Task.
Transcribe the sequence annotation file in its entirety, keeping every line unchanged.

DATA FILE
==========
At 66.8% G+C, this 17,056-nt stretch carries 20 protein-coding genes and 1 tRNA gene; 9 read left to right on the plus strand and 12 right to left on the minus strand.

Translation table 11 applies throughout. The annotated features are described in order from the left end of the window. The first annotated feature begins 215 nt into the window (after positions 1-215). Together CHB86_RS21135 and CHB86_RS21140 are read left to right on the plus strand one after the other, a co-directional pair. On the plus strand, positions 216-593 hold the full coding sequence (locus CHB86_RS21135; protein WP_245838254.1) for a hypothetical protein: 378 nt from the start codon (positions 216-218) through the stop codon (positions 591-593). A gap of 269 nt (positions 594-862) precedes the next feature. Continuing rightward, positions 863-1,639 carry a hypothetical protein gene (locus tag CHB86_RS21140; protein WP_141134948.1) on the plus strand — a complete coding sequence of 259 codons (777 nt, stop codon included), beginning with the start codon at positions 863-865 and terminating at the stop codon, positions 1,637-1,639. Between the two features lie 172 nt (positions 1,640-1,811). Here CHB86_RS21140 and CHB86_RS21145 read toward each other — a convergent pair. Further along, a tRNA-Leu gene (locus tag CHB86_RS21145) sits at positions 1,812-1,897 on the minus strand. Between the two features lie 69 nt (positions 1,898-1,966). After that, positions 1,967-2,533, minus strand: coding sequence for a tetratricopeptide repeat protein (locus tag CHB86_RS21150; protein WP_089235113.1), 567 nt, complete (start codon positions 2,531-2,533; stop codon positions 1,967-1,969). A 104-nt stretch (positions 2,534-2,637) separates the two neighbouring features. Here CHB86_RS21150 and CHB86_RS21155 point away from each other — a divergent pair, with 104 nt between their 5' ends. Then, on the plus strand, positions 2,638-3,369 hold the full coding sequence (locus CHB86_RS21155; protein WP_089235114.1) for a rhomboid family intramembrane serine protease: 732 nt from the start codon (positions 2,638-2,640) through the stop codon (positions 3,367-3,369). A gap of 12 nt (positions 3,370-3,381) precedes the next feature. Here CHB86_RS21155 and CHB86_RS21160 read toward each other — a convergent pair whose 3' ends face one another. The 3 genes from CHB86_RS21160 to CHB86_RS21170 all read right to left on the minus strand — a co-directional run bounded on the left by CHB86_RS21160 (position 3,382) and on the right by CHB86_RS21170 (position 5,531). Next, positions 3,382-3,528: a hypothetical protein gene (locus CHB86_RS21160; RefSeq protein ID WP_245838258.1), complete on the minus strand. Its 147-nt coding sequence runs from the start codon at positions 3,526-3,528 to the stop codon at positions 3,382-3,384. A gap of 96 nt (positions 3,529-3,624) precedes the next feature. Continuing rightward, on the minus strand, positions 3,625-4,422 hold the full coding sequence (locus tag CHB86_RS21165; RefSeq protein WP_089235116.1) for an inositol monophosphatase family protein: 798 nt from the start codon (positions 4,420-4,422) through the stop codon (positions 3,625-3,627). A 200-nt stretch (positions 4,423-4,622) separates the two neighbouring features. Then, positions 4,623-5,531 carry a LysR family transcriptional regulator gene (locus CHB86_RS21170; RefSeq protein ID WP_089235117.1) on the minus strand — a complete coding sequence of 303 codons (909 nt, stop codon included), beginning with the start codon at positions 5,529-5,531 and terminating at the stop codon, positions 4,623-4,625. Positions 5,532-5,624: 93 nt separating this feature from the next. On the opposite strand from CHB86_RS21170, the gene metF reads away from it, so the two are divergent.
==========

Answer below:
At 66.8% G+C, this 17,056-nt stretch carries 20 protein-coding genes and 1 tRNA gene; 9 read left to right on the plus strand and 12 right to left on the minus strand.

Translation table 11 applies throughout. The annotated features are described in order from the left end of the window. The first annotated feature begins 215 nt into the window (after positions 1-215). Together CHB86_RS21135 and CHB86_RS21140 are read left to right on the plus strand one after the other, a co-directional pair. On the plus strand, positions 216-593 hold the full coding sequence (locus CHB86_RS21135; protein WP_245838254.1) for a hypothetical protein: 378 nt from the start codon (positions 216-218) through the stop codon (positions 591-593). A gap of 269 nt (positions 594-862) precedes the next feature. Continuing rightward, positions 863-1,639 carry a hypothetical protein gene (locus tag CHB86_RS21140; protein WP_141134948.1) on the plus strand — a complete coding sequence of 259 codons (777 nt, stop codon included), beginning with the start codon at positions 863-865 and terminating at the stop codon, positions 1,637-1,639. Between the two features lie 172 nt (positions 1,640-1,811). Here CHB86_RS21140 and CHB86_RS21145 read toward each other — a convergent pair. Further along, a tRNA-Leu gene (locus tag CHB86_RS21145) sits at positions 1,812-1,897 on the minus strand. Between the two features lie 69 nt (positions 1,898-1,966). After that, positions 1,967-2,533, minus strand: coding sequence for a tetratricopeptide repeat protein (locus tag CHB86_RS21150; protein WP_089235113.1), 567 nt, complete (start codon positions 2,531-2,533; stop codon positions 1,967-1,969). A 104-nt stretch (positions 2,534-2,637) separates the two neighbouring features. Here CHB86_RS21150 and CHB86_RS21155 point away from each other — a divergent pair, with 104 nt between their 5' ends. Then, on the plus strand, positions 2,638-3,369 hold the full coding sequence (locus CHB86_RS21155; protein WP_089235114.1) for a rhomboid family intramembrane serine protease: 732 nt from the start codon (positions 2,638-2,640) through the stop codon (positions 3,367-3,369). A gap of 12 nt (positions 3,370-3,381) precedes the next feature. Here CHB86_RS21155 and CHB86_RS21160 read toward each other — a convergent pair whose 3' ends face one another. The 3 genes from CHB86_RS21160 to CHB86_RS21170 all read right to left on the minus strand — a co-directional run bounded on the left by CHB86_RS21160 (position 3,382) and on the right by CHB86_RS21170 (position 5,531). Next, positions 3,382-3,528: a hypothetical protein gene (locus CHB86_RS21160; RefSeq protein ID WP_245838258.1), complete on the minus strand. Its 147-nt coding sequence runs from the start codon at positions 3,526-3,528 to the stop codon at positions 3,382-3,384. A gap of 96 nt (positions 3,529-3,624) precedes the next feature. Continuing rightward, on the minus strand, positions 3,625-4,422 hold the full coding sequence (locus tag CHB86_RS21165; RefSeq protein WP_089235116.1) for an inositol monophosphatase family protein: 798 nt from the start codon (positions 4,420-4,422) through the stop codon (positions 3,625-3,627). A 200-nt stretch (positions 4,423-4,622) separates the two neighbouring features. Then, positions 4,623-5,531 carry a LysR family transcriptional regulator gene (locus CHB86_RS21170; RefSeq protein ID WP_089235117.1) on the minus strand — a complete coding sequence of 303 codons (909 nt, stop codon included), beginning with the start codon at positions 5,529-5,531 and terminating at the stop codon, positions 4,623-4,625. Positions 5,532-5,624: 93 nt separating this feature from the next. On the opposite strand from CHB86_RS21170, the gene metF reads away from it, so the two are divergent.